- Everyone knows the story of the Seahawks’ one-handed rookie linebacker. And every road game he plays this season, people who root for the other team, or don’t root for any team at all, will be there to see him, and to tell them how they are inspired—as long as they get Mama’s attention
DENVER — She knew they’d come. The place was big, and she was small, and there was a world of noise and bodies around her and around them, but she knew they’d come. Tangie Griffin, aka Mama Griffin, had pregame field passes to watch her twin boys Shaquill and Shaquem warm up before the season opener, Shaquem’s NFL regular season debut. Fireworks and introductions were coming soon, and the Seattle Seahawks were headed to the locker room, the Griffin twins among them. But they spotted Mrs. Griffin waving her arms on the sideline and made a beeline for a pair of hugs. She held them close and after a moment let them go, then she covered her mouth with her hands. Focusing her attention on the rookie, she kissed her hands and shook all over as she sent love his way. Then he was off, into the fray once more, minus one appendage we all assumed was required to play pro football until the first time we saw Shaquem Griffin.
Few people know this emotion, and some of them are here in the stands. They’re the mothers and fathers of boys and girls who are missing hands and fingers and feet. They’re about to watch one of their own land on the moon and plant the flag of the unlucky. It was chance—not heredity or malpractice or any of the other possible explanations that run through a mother’s mind when she finds out what afflicts her baby. Chance took away one of the twins’ hands, as it had for the man in the front row at Mile High, near the visitors’ tunnel, screaming, “Mama Griffin! Mama Griffin!” Like Shaquem, he had his boneless, stunted fingers amputated as a child, and like Shaquem, he played football. But Zack Kenney grew up in Colorado Springs, not central Florida, and he was a small boy. Football didn’t take him to UCF, or the fifth round of the NFL draft. It gave Zack confidence, though, and it forged an unbreakable bond between single mother and son.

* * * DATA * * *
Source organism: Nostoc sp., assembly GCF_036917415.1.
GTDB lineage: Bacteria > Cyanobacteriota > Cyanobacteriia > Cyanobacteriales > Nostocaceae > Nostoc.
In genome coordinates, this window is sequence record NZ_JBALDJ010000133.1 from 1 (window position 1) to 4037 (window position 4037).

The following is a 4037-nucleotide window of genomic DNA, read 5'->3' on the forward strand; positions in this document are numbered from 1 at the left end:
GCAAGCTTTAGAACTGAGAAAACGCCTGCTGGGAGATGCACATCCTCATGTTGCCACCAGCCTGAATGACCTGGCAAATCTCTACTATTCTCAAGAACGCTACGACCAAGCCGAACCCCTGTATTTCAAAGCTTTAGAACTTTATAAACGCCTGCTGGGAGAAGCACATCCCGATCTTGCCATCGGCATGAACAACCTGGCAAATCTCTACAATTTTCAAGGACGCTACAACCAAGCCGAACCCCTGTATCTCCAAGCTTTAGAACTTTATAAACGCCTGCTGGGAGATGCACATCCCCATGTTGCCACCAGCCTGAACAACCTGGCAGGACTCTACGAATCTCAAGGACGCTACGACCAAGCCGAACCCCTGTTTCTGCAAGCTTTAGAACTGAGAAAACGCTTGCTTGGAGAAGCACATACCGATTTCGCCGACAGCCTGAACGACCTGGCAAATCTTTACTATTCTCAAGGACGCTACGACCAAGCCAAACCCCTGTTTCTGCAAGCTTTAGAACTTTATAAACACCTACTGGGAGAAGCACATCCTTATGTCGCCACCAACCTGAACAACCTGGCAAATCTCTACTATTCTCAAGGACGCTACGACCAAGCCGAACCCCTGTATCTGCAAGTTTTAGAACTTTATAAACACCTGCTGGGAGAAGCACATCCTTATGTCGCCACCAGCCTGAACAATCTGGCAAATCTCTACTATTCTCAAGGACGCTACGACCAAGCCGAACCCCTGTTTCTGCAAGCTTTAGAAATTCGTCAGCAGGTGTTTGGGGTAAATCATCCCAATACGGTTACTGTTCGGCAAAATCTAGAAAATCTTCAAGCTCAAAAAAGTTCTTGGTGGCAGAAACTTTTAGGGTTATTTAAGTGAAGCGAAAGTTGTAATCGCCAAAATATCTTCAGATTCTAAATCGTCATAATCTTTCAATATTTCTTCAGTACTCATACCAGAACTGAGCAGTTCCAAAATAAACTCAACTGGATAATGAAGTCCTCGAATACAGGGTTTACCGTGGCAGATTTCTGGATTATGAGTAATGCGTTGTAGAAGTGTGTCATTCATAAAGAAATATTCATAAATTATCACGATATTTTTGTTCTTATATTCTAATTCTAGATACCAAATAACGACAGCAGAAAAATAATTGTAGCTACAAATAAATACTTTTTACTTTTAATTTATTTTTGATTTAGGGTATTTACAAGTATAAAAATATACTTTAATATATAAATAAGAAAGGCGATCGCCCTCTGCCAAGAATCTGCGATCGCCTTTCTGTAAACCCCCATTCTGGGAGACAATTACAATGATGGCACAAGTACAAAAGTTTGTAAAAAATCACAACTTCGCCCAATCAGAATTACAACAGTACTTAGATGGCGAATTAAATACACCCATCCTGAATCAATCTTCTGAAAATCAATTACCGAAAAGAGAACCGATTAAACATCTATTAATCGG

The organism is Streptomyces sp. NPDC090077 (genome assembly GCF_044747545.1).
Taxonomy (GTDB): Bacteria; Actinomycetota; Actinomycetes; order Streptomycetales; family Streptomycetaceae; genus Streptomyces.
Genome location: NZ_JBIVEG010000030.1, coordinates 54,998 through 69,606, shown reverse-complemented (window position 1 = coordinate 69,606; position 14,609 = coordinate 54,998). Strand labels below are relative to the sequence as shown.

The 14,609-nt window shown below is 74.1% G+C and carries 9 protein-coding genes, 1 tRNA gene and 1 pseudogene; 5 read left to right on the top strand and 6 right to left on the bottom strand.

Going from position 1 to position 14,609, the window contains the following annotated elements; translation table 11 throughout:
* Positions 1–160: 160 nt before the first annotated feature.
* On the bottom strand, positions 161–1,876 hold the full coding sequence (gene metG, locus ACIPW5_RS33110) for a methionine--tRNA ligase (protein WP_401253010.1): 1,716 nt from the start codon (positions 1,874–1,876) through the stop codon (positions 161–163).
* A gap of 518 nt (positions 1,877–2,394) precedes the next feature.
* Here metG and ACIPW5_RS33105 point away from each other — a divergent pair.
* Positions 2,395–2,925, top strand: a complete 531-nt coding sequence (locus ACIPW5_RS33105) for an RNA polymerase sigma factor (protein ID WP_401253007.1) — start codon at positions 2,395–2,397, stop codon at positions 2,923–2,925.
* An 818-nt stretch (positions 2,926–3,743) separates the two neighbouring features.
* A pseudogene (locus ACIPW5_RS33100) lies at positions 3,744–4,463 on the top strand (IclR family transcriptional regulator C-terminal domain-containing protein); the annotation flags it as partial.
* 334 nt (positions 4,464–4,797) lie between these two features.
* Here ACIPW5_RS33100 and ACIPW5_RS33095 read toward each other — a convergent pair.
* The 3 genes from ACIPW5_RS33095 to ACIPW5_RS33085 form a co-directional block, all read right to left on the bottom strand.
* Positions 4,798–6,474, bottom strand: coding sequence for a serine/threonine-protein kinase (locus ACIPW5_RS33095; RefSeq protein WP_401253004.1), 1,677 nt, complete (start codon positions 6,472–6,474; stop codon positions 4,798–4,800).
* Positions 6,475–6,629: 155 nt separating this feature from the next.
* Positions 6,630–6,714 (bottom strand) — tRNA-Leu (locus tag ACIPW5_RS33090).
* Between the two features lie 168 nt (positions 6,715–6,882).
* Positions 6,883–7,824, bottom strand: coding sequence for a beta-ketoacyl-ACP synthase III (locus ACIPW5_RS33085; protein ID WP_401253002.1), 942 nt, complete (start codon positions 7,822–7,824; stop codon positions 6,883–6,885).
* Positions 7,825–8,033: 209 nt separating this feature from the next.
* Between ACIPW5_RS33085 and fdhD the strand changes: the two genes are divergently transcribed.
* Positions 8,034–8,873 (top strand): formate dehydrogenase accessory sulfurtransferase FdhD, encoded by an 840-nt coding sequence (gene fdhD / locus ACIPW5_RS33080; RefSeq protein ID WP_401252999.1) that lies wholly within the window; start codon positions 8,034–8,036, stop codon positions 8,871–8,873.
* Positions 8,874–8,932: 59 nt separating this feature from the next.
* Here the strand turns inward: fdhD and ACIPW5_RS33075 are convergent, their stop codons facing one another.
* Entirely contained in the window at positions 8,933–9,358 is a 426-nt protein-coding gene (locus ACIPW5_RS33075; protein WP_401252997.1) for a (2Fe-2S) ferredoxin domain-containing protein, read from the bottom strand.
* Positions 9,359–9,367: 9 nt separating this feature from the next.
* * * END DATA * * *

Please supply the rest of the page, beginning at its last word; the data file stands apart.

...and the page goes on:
“Mama Griffin! Mama Griffin!” Zack and his mom Jamie are shouting in unison now. She runs over and grabs their hands, beaming as she sings “Hellooooo!” He says he was born with the same condition as Shaquem—amniotic band syndrome—and she reaches over and grabs his amputated nub and shakes it the way you’d only shake a stranger’s nub if you’d held one dear to you before. “I know,” she says. The tickets were Zack’s 22nd birthday present, but they’re supposed to be sitting in the upper deck, section 534. They finagled their way to the front row closest to the field an hour before the game to see Shaquem. Jamie reached out to Tangie five years ago, on Facebook, when Shaquem’s story started making waves, and told her what an inspiration her son was. Tangie replied and thanked her, though neither of them counted on all this. The NFL. The Nike campaign. The Gillette shaving ad. The starting nod at linebacker as a rookie. It’s a lot.